First, a very simple primer on design thinking.
- Find opportunities to add value using empathy. Understand the consumer.
- Identify solutions. Be creative.
- Test your solutions. Refine them. Iterate constantly.
- Implement and continue learning
Design thinking is different than, say, the scientific method.
The scientific method is a lot more about testing a hypothesis and running experiments with controlled variables.
Design thinking does not begin with a hypothesis; it begins with a problem space. It creates a solution where one did not exist before. It depends upon insights into human behavior. The process is less linear and less about controlled variables and more about overlapping and iterative loops of diverging and converging thinking. It’s infused with creativity.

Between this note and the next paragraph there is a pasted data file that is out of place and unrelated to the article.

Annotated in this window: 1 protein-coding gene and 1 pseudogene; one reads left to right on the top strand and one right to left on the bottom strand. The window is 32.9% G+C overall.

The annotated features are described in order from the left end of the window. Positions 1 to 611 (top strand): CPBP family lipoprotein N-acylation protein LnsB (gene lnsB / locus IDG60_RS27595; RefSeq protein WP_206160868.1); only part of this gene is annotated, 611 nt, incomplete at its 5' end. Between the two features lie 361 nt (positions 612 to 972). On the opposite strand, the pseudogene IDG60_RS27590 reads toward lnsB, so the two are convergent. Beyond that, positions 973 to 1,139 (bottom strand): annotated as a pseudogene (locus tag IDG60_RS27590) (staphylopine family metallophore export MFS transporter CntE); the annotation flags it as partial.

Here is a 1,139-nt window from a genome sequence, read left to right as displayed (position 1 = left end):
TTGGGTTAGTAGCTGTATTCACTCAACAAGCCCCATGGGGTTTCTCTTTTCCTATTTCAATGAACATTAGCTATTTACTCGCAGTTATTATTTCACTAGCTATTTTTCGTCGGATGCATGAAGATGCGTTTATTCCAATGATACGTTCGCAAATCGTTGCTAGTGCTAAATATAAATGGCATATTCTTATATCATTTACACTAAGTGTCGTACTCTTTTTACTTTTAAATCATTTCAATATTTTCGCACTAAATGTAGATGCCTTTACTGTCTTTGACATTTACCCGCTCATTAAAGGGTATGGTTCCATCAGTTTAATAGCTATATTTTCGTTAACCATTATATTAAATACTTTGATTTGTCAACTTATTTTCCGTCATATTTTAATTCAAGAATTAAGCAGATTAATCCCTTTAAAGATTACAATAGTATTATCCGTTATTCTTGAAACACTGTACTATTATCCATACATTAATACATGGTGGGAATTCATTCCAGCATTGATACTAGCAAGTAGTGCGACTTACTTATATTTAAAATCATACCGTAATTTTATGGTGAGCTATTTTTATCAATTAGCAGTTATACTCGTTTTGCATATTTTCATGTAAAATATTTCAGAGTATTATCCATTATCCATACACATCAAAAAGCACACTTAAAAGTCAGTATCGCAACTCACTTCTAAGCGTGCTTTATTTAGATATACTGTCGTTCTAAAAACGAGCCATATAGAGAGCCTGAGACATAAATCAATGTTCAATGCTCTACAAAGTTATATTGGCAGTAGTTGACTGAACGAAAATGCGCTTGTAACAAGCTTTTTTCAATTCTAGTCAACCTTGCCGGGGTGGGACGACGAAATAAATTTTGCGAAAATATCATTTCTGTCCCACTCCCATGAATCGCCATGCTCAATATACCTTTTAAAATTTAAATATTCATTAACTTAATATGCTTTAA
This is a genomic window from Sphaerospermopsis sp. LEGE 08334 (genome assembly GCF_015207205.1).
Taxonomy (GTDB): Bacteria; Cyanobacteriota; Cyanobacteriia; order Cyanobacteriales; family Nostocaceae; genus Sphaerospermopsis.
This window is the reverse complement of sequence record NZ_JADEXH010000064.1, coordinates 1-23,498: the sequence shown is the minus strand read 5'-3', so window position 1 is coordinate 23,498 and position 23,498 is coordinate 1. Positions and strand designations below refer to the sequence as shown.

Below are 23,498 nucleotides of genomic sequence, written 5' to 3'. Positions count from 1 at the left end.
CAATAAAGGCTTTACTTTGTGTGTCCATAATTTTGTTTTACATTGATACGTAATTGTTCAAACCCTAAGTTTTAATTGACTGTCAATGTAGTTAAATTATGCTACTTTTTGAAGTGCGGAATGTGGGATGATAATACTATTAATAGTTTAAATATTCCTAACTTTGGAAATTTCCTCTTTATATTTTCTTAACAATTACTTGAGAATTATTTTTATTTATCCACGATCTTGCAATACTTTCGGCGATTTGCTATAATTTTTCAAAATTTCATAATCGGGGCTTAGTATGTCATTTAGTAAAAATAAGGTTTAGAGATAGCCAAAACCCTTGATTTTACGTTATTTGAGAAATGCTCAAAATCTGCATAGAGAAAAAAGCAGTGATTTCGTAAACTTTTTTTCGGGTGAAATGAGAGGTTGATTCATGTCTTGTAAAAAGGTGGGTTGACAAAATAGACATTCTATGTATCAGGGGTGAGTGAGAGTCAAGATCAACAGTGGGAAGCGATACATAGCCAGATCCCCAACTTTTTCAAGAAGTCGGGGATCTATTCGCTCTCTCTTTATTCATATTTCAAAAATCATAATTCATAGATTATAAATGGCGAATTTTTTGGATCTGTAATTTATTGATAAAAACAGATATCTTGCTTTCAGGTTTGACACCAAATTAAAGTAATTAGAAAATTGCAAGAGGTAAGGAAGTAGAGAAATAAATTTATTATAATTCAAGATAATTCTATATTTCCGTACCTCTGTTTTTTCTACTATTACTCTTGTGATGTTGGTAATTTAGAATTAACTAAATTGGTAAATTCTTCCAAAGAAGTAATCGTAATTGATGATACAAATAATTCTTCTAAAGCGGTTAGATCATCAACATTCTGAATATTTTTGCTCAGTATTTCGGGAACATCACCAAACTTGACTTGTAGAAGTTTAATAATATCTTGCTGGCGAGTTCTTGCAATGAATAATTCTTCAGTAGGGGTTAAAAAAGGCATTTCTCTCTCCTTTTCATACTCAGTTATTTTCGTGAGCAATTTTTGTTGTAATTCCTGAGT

Here is how the author Tim Brown of IDEO defines Design Thinking:
“Design thinking can be described as a discipline that uses the designer’s sensibility and methods to match people’s needs with what is technologically feasible and what a viable business strategy can convert into customer value and market opportunity.”
And here’s another good one from Brown:
“The evolution from Design to Design Thinking is the story of the evolution from the creation of products to the analysis of the relationship between people and products, and from there to the relationship between people and people.”